Fairchild Tropical Garden Expedition aboard the Cheng Ho 1939-1940
NOVEMBER 1939
 
 
 
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DECEMBER 1939
 
 
 
 
 
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JANUARY 1940
 
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FEBRUARY 1940
 
 
 
 
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FEB 1940
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“Calamity Sunday,” Marisa, Sulawesi, Indonesia

Written by Edward Beckwith on Sunday, February 25, 1940

Cheng Ho launch near the Maleo nesting site
Cheng Ho launch near the Maleo nesting site, photographed in the early morning by Edward Beckwith.
The Cheng Ho after the engine room fire
The Cheng Ho after the engine room fire, Marisa, Sulawesi, Indonesia. Photographed from the launch by Edward Beckwith
Marian Fairchild, Anne Archbold, and David Fairchild aboard the launch
Marian Fairchild, Anne Archbold, and David Fairchild aboard the launch following evacuation from burning Cheng Ho. Photographed by Edward Beckwith.
Fenton Kilkenny, Ted Kilkenny, Daan Hubrecht, and John Fant after the fire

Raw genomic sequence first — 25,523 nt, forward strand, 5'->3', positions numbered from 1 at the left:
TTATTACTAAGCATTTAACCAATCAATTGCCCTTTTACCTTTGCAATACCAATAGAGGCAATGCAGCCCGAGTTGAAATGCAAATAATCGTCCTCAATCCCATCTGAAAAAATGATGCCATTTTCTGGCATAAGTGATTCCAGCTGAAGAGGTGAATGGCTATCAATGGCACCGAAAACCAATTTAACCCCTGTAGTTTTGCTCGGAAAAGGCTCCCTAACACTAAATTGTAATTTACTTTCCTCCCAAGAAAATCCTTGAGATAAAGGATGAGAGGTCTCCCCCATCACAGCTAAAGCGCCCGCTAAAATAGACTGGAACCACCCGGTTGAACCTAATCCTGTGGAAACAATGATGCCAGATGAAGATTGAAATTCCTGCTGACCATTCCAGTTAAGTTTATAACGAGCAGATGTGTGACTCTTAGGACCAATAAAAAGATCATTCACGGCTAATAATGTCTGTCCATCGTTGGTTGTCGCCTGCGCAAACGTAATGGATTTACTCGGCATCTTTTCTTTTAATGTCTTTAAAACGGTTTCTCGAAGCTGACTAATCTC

Fenton Kilkenny, Ted Kilkenny, Daan Hubrecht, and John Fant after putting out the engine room fire using seawater. Photographed by David Fairchild.
Shrine to the goddess Tian Hou in the dining room of the Cheng Ho
Shrine to the goddess Tian Hou in the dining room of the Cheng Ho. Photographed by Edward Beckwith.
Statue of the goddess Tian Hou (Mazu) at Qingdao, China
Statue of Tian Hou (Mazu), goddess of the sea and protector of sailors, at Qingdao, China. Photographed in 2008 by Elliot Li.
Anne, Fenton and I took the big launch with Ah Fook to run it and started at about 4 AM for the Maleo place. It was a cool beautiful morning with the East just reddening as we landed. We each went in different directions and I took up a place which commanded a view in several directions. The birds took some time to appear and we were evidently too early, certainly for photography. A few appeared but disappeared quickly. I could hear them in some trees, so, after no luck at 7 AM, I went to the trees and saw a number, taking shots at a distance with my telephoto and Anne’s movie camera. They were at a distance of perhaps 70 or 80 ft.

Anne appeared and said she had seen some at close range. I went with her but it was very difficult to approach them and I only got a few rather unsatisfactory shots. We got back at 9:30.

I was tired and went to sleep in my berth. In the meantime we started for Popayato, a port about 30 miles west, at about 10 o’clock.